It might sound like a bit of self promotion for a worship leader to tell you that Congregational worship is a big deal! Today I want to focus on one particular part of worship that I have been thinking on lately.
What we sing in church really matters. I don’t just mean that what we sing is good theology and doctrine, though that is obviously vital. In this post I want to explore some of the important things to remember in choosing and writing worship songs.
Worship music within a church has a huge influence on people. Whilst the teaching of the bible is vital to our health as a church it is also true that come Monday morning you are more likely to find people singing the latest worship song over repeating the words from the sermon. When you take poetic words and put them to music they somehow grow in influence. A catchy melody takes a phrase further and wider than most witty teaching remarks. So with that as introduction you can see how choosing and writing worship songs is important.
Today I don’t want to touch so much on the theology of what we sing, but rather the perspective we bring to times of cooperate worship. It is quite possible to sing perfectly biblical and theologically robust songs that do not stir faith in people. One important aspect of our times of gathering together as a body is to encourage one another in our faith.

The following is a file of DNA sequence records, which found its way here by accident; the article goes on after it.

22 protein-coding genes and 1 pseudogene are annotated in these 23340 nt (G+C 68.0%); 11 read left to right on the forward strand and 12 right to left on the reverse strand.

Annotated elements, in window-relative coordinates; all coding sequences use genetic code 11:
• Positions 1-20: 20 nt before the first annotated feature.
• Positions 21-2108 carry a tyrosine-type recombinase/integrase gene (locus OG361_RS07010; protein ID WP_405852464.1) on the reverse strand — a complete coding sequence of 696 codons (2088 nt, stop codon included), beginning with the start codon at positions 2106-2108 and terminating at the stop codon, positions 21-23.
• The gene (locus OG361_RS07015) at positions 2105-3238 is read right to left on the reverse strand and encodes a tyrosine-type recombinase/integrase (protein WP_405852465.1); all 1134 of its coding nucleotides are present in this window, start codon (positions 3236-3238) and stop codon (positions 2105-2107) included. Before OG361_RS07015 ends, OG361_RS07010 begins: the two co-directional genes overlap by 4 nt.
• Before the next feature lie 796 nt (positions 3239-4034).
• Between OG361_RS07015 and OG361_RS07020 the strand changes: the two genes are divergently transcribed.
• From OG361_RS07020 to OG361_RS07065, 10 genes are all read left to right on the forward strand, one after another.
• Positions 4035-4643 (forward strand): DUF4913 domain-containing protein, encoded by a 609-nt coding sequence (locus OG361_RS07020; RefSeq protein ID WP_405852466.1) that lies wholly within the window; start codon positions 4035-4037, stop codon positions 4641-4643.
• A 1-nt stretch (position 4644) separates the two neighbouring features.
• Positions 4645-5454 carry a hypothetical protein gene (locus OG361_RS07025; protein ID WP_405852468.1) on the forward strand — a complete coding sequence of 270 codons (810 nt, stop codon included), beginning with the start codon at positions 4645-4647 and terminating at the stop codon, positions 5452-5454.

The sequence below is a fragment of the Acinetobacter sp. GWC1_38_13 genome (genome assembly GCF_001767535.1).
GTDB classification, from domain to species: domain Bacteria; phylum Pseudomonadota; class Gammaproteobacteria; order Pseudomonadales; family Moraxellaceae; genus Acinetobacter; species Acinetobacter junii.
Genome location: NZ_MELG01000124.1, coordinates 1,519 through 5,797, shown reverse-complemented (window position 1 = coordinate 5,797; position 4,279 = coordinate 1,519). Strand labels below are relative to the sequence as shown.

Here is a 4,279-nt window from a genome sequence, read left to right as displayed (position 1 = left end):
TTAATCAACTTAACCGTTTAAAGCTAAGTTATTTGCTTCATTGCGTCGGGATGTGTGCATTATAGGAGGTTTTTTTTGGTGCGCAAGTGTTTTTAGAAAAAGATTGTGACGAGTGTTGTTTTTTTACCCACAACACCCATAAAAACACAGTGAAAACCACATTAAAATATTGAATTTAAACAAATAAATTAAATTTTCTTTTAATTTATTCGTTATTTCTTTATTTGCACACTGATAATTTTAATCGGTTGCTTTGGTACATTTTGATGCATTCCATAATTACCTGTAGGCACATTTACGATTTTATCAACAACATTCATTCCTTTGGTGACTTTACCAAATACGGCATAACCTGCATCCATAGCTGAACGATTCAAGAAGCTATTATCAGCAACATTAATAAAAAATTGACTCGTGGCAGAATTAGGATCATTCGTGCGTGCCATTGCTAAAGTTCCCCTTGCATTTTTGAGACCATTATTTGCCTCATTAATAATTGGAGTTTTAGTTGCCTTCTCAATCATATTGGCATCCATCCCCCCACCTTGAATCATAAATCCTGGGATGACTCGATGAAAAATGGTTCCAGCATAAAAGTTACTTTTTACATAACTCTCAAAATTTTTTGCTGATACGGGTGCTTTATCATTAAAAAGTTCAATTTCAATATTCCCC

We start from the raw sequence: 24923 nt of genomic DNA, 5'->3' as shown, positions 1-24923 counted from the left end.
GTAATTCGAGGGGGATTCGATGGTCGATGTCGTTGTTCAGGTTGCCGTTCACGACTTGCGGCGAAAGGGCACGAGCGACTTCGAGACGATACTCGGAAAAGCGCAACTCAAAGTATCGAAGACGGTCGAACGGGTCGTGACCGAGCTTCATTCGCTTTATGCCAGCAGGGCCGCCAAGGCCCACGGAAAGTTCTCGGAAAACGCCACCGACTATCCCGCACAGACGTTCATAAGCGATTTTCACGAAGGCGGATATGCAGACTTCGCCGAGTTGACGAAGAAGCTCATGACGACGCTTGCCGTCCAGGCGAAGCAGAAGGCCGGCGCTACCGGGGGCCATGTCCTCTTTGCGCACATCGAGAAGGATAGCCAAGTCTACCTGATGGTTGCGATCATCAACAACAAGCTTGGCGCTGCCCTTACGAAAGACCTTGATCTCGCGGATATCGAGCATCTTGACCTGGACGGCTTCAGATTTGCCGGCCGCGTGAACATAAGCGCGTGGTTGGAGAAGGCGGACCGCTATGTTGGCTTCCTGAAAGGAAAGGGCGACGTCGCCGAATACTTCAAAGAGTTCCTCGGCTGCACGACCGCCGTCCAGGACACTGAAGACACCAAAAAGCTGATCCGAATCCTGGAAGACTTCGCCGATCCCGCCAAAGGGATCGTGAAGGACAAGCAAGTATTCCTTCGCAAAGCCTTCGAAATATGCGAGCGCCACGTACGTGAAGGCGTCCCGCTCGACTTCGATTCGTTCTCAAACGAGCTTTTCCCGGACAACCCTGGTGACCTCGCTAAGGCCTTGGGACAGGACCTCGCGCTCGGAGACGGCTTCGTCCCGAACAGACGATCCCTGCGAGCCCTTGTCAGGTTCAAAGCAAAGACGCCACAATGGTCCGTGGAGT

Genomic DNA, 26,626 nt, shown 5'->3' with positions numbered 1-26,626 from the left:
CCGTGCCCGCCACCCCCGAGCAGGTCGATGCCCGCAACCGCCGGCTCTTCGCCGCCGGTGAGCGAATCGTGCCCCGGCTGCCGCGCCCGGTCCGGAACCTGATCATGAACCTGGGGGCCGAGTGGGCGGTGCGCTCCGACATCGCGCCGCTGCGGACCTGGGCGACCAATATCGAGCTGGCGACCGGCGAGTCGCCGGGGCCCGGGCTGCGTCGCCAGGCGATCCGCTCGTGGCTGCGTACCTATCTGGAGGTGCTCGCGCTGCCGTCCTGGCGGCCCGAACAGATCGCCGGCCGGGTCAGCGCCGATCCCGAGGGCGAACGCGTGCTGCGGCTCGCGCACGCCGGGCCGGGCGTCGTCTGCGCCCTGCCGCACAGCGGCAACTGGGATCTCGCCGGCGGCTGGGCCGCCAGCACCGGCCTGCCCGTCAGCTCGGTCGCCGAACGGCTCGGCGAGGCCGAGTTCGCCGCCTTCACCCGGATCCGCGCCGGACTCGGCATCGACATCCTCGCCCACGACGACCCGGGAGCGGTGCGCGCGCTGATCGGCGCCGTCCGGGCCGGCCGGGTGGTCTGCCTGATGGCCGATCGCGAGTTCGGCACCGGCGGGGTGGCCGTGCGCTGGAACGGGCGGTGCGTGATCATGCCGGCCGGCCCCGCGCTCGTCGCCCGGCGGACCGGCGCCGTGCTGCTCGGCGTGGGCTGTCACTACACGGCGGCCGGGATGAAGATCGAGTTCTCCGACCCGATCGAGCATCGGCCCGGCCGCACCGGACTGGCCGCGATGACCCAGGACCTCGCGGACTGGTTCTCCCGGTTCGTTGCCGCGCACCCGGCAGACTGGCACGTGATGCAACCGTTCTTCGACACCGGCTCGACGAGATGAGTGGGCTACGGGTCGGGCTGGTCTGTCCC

We can choose or write songs that focus on our complete inability or we can use or write songs that talk about his complete ability. One produces faith, the other produces weak Christians. There is a place for admission of guilt and our failure as believers and to acknowledge the challenges we face in life. I would suggest that that place is not as part of our Sunday worship set list.
It is not about living in denial but it is about thinking about the consequences of what we sing. Consistently singing of God’s greatness and his complete ability to have close relationship with us despite our failings creates an expectation. An expectation that God will overcome challenges in our lives and that he is bigger than anything we might face. A focus on what God has done will always produce faith that God will continue to do great things.
We become what we sing. So we had best think about what it is we are singing. I saw a great example of this recently when I was at a worship seminar at Bethel Church. Jenn Johnson was speaking about writing her song “God I look to You”, a great song. When she first came up with the idea she had the verse and sung “God I look to You, I am overwhelmed”. She felt God challenge her to make the positive declaration not the negative. It was true that she was feeling overwhelmed as she wrote the song and yet she had to think about what people would be singing. Words are powerful. So she felt challenged by God to change it to “God I look to You, I won’t be overwhelmed”. A very simple change and yet it is the difference between creating an expectation that life will be overwhelming vs. knowing that by looking to God we won’t be overwhelmed, He is more than able.
So my challenge to us as worship leaders and song writers is to think about what we sing. No matter how true it might be is it producing faith or unbelief in our congregation? Are we focussed on the problems or the solution? Let’s have faith that sings.